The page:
Could there be a more perfect lead character for a story about the first day of legal marijuana sales in Washington state than a 65-year-old retiree?
The very first person to purchase pot in the Seattle area was Deb Greene, a retired grandmother who arrived at 3 p.m. the day before to snag her place in line — and history. Greene walked out of the shop called Cannabis City with a smile on her face and a brown paper bag that read, “Thank you Deb! Enjoy your OG Cush!”
She also has proven to be a popular interview subject: Google News yields 5,200 results in a search for her name (many of those coming from the proliferation of wire reports).
But Greene wasn’t the only colorful character who showed up for the first day of legal pot sales in the state. Below, we collect the best details from news reports in papers across the country.
Greene explained to The Seattle Times what she intended to do with her new purchase.
Greene, 65, a retiree, said she doesn’t smoke pot often. But now she could enjoy it legally at her Ballard home, maybe with “Game of Thrones” on TV. “It’s incredibly liberating,” she said. “It’s the dream of every retiree, sleep in and smoke a bowl.”
Pete Holmes, Seattle’s elected city attorney and a main backer of the state’s recreational marijuana law, said he wanted to be one of the first customers to demonstrate there are alternatives to the nation’s failed drug war. …
Dressed in a pinstripe suit, Holmes stood inside Seattle’s first and, for now, only licensed pot shop, Cannabis City, south of downtown. …
Unsure what to buy, he asked the owner of the company that grew it, Nine Point Growth Industries of Bremerton, who recommended OG’s Pearl. …
Holmes noted it had been quite some time since he smoked pot. He paraphrased a line from the South Park cartoon series: “Remember, children, there’s a time and place for everything. That place is college.”
Holmes elaborated to the The Seattle Times that it’s been a while since he has partaken.
Holmes said he planned to keep half for historical reasons and enjoy the other half when “appropriate,” meaning in the privacy of his home when he isn’t working in any legal capacity. “It’s been a long time,” he said, “since college.”
The New York Times was also stationed at Cannabis City near Seattle. The paper asked the shoppers waiting in line what they might do with their legal dope. One came up with a solution more creative than simply smoking it:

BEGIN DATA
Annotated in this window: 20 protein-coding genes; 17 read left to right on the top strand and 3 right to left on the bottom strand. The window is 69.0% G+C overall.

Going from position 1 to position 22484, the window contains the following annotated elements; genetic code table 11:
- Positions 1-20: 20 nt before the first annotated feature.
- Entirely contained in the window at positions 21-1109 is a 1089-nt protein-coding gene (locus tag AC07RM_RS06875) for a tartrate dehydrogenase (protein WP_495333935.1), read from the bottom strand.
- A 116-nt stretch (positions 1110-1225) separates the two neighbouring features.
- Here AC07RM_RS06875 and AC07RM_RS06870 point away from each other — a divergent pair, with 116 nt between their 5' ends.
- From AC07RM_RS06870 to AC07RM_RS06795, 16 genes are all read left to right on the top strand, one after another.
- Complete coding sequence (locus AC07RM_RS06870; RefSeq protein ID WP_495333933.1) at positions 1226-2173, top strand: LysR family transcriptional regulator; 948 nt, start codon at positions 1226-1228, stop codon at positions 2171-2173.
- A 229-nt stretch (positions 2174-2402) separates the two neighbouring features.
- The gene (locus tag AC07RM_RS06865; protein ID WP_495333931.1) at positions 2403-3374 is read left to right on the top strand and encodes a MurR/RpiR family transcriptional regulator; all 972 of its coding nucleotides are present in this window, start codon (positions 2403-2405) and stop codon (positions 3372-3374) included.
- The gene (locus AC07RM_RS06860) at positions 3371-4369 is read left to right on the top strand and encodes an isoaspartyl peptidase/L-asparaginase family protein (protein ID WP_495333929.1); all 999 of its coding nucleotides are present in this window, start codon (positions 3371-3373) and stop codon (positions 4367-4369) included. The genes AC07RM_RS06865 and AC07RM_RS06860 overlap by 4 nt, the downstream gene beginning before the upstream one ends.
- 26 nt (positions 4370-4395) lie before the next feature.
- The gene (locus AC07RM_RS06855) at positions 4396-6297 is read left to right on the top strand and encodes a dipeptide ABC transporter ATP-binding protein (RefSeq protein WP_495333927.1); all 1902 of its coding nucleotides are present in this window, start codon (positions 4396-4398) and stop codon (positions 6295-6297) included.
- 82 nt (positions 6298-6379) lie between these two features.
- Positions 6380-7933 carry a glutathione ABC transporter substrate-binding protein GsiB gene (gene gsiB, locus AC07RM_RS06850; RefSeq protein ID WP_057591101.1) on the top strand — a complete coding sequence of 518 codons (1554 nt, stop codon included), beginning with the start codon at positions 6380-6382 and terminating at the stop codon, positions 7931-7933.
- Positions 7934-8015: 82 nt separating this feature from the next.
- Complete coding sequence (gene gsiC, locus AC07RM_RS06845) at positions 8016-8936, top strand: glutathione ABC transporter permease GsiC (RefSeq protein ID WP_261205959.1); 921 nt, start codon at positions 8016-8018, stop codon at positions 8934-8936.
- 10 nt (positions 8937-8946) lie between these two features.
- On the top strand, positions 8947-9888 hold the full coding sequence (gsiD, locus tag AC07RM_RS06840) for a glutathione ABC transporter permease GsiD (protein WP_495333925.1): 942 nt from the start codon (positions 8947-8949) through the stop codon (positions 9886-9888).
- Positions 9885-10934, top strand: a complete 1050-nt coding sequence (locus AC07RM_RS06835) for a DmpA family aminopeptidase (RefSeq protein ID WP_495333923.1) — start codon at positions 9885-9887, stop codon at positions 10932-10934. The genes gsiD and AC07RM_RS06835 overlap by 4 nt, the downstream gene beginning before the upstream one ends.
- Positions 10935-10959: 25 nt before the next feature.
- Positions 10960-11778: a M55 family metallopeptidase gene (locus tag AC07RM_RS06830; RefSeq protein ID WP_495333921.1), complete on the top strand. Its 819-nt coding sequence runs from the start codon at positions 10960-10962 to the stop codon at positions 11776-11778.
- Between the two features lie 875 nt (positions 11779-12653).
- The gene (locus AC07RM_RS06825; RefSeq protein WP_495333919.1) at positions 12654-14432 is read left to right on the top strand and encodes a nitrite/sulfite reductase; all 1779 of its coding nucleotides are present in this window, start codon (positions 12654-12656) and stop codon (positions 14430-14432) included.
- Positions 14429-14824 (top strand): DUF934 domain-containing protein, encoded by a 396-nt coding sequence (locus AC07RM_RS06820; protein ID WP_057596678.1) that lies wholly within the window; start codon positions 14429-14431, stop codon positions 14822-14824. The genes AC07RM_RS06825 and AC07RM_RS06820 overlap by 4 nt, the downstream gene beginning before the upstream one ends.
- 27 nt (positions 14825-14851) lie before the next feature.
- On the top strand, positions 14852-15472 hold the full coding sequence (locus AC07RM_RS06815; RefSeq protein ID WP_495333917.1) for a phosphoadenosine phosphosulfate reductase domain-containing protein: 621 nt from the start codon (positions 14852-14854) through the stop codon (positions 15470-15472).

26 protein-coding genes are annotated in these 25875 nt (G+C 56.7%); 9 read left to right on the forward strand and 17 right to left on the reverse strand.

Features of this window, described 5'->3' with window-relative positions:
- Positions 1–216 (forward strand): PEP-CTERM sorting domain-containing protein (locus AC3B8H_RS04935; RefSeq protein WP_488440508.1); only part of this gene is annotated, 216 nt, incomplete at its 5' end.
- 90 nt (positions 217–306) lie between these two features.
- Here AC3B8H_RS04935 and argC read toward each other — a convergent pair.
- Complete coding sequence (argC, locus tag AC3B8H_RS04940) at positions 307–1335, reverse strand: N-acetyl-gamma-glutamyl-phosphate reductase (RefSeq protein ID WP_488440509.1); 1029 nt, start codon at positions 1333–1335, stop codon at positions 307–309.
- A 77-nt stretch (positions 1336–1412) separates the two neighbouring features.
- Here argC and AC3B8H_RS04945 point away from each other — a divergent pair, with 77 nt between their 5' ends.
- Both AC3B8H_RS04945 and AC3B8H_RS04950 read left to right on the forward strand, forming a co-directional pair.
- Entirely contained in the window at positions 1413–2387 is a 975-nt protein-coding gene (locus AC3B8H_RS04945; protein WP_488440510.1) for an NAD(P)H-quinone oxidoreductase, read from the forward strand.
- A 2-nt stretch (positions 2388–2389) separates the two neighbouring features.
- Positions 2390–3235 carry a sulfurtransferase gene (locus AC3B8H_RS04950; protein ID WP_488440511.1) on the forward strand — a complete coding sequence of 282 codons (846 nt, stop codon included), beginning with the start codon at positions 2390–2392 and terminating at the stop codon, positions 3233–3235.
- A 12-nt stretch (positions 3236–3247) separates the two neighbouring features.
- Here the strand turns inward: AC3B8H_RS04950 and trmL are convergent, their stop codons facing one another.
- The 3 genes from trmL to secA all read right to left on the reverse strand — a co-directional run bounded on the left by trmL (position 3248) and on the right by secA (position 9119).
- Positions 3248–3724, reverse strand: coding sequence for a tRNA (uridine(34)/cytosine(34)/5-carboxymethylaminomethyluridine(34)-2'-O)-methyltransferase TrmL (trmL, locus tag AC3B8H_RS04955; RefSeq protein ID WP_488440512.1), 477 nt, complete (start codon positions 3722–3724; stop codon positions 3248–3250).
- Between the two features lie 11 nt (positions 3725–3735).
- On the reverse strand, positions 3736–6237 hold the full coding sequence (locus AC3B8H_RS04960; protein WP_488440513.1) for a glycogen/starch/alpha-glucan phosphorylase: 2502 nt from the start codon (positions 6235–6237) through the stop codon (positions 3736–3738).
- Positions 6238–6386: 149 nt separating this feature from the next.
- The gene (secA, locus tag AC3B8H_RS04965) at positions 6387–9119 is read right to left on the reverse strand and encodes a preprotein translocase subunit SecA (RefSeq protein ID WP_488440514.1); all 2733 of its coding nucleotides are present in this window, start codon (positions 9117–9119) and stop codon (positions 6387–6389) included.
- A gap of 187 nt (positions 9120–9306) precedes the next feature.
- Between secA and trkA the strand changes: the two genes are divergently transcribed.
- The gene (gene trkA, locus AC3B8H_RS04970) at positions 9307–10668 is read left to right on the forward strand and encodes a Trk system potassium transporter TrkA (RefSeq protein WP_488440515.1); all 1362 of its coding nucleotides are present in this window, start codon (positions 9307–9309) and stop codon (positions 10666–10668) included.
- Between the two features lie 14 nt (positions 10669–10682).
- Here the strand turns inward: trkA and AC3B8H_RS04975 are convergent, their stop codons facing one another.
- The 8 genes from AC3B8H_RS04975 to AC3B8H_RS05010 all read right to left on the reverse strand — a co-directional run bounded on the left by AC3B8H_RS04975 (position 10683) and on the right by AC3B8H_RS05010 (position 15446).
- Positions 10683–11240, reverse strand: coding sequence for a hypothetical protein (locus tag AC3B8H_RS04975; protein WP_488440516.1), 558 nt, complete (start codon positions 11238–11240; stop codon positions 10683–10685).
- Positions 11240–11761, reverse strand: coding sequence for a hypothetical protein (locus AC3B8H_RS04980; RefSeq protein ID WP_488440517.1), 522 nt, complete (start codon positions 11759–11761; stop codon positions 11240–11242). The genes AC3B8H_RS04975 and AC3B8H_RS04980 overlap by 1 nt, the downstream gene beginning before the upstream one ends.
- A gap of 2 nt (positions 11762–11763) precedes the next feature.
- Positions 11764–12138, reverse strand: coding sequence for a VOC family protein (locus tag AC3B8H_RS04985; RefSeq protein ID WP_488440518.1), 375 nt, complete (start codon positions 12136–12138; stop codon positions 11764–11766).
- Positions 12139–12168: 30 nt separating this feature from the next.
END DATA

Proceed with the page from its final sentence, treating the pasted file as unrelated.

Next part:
“Maybe I’ll have it bronzed, make a trophy out of it,” C.J. Graham, 22, a recent graduate in biopsychology at Tufts University who was visiting family, said of his packet of pot.
The New York Times also spoke with Caden Robinson, a college student, and asked him why he showed up. He said his dad put him up to it.
“My dad said I should come,” said Mr. Robinson, a chemistry and chemical engineering major at the University of Puget Sound. ” ‘Go make history,’ ” he said, quoting his father.
Oregon Public Broadcasting was present for the grand opening of Main Street Marijuana in Vancouver. The event was celebrated with hot dogs.
Following the grand opening, visitors to the store are invited to attend the inaugural Weed and Weenies event, hosted by Viridian Sciences, a business management company that specializes in marijuana retail. Attendants can enjoy their hotdogs on the street, but smoking marijuana in public is still illegal.
The Seattle Times went home with Damien Tillman after he purchased his stash. Tillman was not impressed:
A medical-marijuana grower himself, Tillman gave a neutral report. “I’ve grown better weed than that, I’ve grown worse weed than that,” he said.
“It definitely hits you pretty good,” he said after a couple bong hits, but noted some rot on some Copper Cush flowers. “You’d expect a little bit better bag appeal,” he said.
“That does smell good, though.”
“We don’t line up for Black Friday, we line up for ‘Green Tuesday,’ ” the 30-year-old told The News. “People camp out for Star Wars and donuts … this is more important than that.”
He walked out with four grams of Sour Kush and high-fived people waiting in line as he held his bag of weed aloft, yelling “first customer!” as he walked to his car and immediately went home to get high.
Boyer’s phone buzzed as he took his first few hits: His employer wanted him to come in and take a urine analysis test within 24 hours.
The test came back positive.